Job Stress Among Casino Hotel Chefs in a Top-Tier Tourism City
Journal of Hospitality Marketing & Management
Job stress, demographic characteristics, casino hotel chefs, coping strategies, health status, top-tier tourism city, professional support
Business | Gaming and Casino Operations Management | Hospitality Administration and Management
The degree of job stress experienced by casino hotel chefs was investigated through a total of 152 surveys from 25 randomly selected hotels in a top-tier tourism city. Overall, these chefs experienced a moderately high level of job stress, with human resources identified as the most stressful item and work–family conflicts as the most stressful factor. Chefs who worked for 5–10 years, 60 hours per week, in the production kitchen, during the night swing shifts, and had a bachelor's degree experienced the highest stress level. Increased human resource training and professional support are encouraged in the chef department to alleviate stress and to elevate job satisfaction among casino hotel chefs.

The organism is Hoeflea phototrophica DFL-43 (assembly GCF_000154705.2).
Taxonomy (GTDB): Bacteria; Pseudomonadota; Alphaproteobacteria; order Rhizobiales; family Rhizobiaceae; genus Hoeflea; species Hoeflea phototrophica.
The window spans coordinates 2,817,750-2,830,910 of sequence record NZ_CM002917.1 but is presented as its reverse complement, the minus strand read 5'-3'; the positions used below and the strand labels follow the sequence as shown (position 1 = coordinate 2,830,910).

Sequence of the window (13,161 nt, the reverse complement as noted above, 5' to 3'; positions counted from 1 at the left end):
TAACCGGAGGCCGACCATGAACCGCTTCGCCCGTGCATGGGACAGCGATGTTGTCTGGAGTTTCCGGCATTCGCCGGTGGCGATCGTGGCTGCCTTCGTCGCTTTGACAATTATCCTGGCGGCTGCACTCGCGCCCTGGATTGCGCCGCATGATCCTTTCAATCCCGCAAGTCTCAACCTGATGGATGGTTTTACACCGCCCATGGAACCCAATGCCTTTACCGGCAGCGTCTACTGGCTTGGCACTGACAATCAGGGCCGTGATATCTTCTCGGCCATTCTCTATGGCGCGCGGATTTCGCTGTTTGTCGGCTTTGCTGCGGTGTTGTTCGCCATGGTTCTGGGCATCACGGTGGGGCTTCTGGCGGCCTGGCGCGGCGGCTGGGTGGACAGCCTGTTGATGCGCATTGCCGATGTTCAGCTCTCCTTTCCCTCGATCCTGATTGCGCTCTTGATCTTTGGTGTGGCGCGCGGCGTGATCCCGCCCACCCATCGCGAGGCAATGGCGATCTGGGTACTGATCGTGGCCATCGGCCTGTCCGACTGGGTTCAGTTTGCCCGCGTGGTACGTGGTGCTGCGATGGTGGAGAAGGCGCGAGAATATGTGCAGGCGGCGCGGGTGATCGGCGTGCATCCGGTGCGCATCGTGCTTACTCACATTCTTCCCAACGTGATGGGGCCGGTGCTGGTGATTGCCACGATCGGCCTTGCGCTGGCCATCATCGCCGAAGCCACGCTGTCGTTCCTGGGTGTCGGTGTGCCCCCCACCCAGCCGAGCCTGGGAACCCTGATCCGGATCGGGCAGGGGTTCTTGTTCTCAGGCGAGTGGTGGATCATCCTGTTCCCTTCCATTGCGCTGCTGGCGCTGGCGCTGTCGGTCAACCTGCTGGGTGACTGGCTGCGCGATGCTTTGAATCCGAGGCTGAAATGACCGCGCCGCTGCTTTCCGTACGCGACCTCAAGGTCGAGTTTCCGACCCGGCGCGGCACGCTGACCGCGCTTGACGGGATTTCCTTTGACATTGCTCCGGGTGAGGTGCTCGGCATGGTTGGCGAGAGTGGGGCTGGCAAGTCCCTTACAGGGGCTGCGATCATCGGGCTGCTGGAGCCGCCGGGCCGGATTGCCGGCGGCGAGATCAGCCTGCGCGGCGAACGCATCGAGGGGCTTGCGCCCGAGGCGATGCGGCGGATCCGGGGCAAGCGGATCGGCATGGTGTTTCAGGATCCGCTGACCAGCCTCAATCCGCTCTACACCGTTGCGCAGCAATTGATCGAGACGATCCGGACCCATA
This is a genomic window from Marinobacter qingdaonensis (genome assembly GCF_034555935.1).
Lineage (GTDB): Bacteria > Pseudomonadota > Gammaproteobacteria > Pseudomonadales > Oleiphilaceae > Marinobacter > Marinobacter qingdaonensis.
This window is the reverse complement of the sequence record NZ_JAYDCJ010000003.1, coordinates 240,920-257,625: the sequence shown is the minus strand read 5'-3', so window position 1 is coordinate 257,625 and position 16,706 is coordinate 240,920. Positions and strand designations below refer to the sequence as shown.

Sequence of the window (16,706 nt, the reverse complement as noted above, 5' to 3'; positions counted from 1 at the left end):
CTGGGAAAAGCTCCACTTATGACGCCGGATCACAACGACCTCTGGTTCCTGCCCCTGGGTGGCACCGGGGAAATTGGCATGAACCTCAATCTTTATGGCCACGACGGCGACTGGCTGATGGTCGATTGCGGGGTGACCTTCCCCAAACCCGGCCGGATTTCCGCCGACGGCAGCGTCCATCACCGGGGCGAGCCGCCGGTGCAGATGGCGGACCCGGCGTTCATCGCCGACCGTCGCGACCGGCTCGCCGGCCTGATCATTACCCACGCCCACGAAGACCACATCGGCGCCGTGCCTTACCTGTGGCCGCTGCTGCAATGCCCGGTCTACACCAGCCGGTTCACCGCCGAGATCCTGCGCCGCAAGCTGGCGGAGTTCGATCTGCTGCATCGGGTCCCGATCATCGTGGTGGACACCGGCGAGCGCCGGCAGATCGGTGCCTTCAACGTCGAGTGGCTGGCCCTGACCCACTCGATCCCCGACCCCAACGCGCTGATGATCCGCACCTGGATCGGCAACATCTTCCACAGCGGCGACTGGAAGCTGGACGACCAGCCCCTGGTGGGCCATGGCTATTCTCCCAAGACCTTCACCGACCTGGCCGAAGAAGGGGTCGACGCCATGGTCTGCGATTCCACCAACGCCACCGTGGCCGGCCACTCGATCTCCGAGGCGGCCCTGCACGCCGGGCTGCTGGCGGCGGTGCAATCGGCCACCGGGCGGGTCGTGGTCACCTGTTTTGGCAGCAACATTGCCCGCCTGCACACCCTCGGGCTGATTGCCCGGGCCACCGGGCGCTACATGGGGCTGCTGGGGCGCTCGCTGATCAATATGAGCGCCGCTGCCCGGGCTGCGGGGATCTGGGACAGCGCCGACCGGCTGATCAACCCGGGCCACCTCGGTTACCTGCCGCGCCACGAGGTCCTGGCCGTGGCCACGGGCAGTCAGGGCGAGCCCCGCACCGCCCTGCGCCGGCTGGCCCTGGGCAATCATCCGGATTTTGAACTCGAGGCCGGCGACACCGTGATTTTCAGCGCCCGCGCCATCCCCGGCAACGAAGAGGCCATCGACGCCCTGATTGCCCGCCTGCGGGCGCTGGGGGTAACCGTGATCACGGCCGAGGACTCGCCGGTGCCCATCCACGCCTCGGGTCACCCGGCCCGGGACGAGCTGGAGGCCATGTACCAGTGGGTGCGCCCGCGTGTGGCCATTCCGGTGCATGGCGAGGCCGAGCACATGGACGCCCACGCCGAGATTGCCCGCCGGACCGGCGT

Chuang, Ning Kuang and Lei, Simon A. (2011). Job Stress Among Casino Hotel Chefs in a Top-Tier Tourism City. Journal of Hospitality Marketing & Management 20(5), 551-574. doi: 10.1080/19368623.2011.570642 Retrieved from https://digitalcommons.kent.edu/flapubs/37